2.2. Participants

Two teams collaborate to deliver the “Brighter Smiles” program in Africa, one from the University of British Columbia (UBC), Canada and one from Makerere University (MU), Uganda, and each brings supervising faculty. In the year studied the UBC team had 5 Canadian health care students led by a pediatric second-year resident as team leader, and MU team involved 12 Ugandan dental students. The resident team leader’s responsibilities included(i)advanced planning, administration, and project delivery,(ii)collaborating and communicating with various local and international partners,(iii)setting personal and team goals and objectives,(iv)monitoring the health, welfare, and learning opportunities of team members,(v)mentoring Canadian and Ugandan students,(vi)organizing project logistics and supplies,(vii)appropriately allocating funds.

2.3. Learning Opportunities

For all MU and UBC program participants these included(i)travel to remote Canadian aboriginal and/or Ugandan communities,(ii)immersion in unfamiliar environments and cultures,(iii)collaborative interaction with aboriginal and international partners,(iv)conduct of child oral examinations in the field setting,(v)prophylactic application of topical fluoride,(vi)exposure to unfamiliar health issues,(vii)preparation and delivery of health education in class and for teachers,(viii)participation in collaborative research (obtaining ethics and consent, data collection, instruction in methodology and design to Ugandan team),(ix)project evaluation.

2.4. Data

The learning opportunities and experiences afforded by project participation were evaluated by all participants as in previous years using an anonymous self-assessment questionnaire [7]. UBC teams evaluated both their Canadian and Ugandan experiences and the MU team their collaborative experiences at Makerere and during project delivery in the rural communities. The resident team leader also documented her experiences daily, later content-coded them against a table of the CanMEDS enabling competencies (as used in Canadian Medical schools) [1], and then further categorized by personal assessment whether each competency experienced was(i)addressed during activities as a team leader,(ii)addressed during delivery of defined elements of the project,(iii)either unique to the global health experience or made different by it when compared to prior clinical experiences,(iv)a directly CanMEDS-related experience or one that was more personal.

The results were summarized by counting the number of enabling competencies addressed in each of the 7 canMEDS “roles” and calculating the percentage of enabling competencies addressed.

3. Results

The learning opportunities and educational value trainees derive from participation in global health education delivery in health-promoting schools using the “Brighter Smiles” version of the WHO model have been reported previously, using data from conventional evaluation questionnaires and videotaped interviews [7, 9, 10]. Table 1 shows the tabulated results of the same opportunities and experiences categorized by the resident team leader using CanMEDS criteria. All of the enabling competencies of the collaborator and health advocate roles and 16 of the 17 (94%) enabling competencies of the communicator role were addressed by participation in delivery of the Brighter Smiles program described. Overall, the experience covered 88 of the 126 (70%) CanMEDS enabling competencies.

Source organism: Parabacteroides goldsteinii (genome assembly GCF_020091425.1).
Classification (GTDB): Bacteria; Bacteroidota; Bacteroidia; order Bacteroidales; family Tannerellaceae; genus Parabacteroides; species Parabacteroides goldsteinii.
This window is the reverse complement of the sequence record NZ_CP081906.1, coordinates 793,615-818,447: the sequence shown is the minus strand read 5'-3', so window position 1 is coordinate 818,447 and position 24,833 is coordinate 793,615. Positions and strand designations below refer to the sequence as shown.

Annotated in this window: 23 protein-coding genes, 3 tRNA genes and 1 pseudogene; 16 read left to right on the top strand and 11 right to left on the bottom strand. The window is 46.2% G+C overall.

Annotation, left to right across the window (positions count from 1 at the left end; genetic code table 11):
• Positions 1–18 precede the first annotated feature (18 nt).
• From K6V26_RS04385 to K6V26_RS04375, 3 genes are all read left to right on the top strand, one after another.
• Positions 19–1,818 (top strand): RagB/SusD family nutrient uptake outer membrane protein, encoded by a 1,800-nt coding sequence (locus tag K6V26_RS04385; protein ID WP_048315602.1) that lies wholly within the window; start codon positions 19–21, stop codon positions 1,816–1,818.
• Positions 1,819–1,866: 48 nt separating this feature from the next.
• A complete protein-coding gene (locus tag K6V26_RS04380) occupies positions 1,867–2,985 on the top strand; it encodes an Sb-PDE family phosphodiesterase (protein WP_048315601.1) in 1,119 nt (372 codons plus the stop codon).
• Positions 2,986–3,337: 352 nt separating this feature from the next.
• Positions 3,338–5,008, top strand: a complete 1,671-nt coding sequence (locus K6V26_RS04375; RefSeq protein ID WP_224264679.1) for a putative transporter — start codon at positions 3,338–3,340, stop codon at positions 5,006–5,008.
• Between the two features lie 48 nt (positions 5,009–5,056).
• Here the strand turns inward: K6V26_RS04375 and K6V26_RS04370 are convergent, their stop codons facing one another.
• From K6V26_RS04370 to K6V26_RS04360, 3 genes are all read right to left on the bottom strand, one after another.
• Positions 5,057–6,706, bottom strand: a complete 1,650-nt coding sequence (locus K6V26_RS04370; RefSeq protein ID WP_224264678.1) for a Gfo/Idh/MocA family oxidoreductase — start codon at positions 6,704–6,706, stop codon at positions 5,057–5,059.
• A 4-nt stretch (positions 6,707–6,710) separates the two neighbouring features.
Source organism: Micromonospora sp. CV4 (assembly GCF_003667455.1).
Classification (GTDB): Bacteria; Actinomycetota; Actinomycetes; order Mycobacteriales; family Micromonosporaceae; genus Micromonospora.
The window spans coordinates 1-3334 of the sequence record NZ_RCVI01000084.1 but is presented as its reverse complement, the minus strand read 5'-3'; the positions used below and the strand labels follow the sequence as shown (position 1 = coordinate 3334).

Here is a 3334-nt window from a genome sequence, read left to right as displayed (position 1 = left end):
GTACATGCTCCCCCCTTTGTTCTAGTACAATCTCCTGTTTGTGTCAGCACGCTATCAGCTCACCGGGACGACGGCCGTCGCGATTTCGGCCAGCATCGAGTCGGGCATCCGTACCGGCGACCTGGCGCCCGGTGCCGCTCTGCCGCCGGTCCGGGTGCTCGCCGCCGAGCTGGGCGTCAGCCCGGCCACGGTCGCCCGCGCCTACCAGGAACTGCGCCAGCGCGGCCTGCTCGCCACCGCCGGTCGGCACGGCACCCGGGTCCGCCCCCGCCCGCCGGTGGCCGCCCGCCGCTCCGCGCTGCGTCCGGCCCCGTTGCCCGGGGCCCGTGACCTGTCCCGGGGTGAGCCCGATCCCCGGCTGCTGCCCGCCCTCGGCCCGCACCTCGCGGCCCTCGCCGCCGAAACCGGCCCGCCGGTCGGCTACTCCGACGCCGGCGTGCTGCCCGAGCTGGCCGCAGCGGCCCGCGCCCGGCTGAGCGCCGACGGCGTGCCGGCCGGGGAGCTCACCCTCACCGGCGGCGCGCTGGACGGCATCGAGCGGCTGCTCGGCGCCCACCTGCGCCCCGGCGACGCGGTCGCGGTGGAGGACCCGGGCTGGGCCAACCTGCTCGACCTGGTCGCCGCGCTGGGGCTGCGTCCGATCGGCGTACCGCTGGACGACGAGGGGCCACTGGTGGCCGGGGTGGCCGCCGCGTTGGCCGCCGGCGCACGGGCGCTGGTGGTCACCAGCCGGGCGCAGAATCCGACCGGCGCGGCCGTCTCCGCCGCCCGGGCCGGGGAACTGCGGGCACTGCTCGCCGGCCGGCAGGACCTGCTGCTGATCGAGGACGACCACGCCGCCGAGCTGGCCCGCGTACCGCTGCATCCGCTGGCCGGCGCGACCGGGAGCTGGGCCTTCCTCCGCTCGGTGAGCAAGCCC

Table 1 shows the number and percent of enabling competencies within each key competency gained from participation as team leader, gained during global health program delivery, or exemplified by participation in delivery of the HPS program.

The Total column indicates how many of the enabling competencies were addressed in at least one way. (If an enabling competency was checked twice for example, experienced both as a team leader and during the elective, the Total column reflects only one count.)

The key competencies data in bold are those for which all (100%) of enabling competencies were addressed.

Involvement in project delivery provided valuable and often unique opportunities. Relevant experiences related to CanMEDS covered all 7 roles; the highlights of these experiences in 14 of the enabling competencies are described below.

3.1. Medical Expert
3.1.1. Central Role

Gained pediatric clinical knowledge and skills acquisition beyond that regularly included in residency training in Canadian hospitals (including the impact of determinants of health, scope of health issues, range of diagnoses, severity of illness and mode of presentation, importance of prevention, variable availability of standard treatment options, impact of social factors on health and education, the relevance of cross-cultural issues, and burden of disease).

3.1.2. Key Competency 4: Use Preventive and Therapeutic Interventions Effectively

Developed skills in providing preventative interventions in rural communities and recognizing the impact of illness and injury prevention in a global health context.

3.2. Communicator
3.2.1. Key Competency 1: Develop Rapport, Trust, and Ethical Therapeutic Relationships with Patients and Families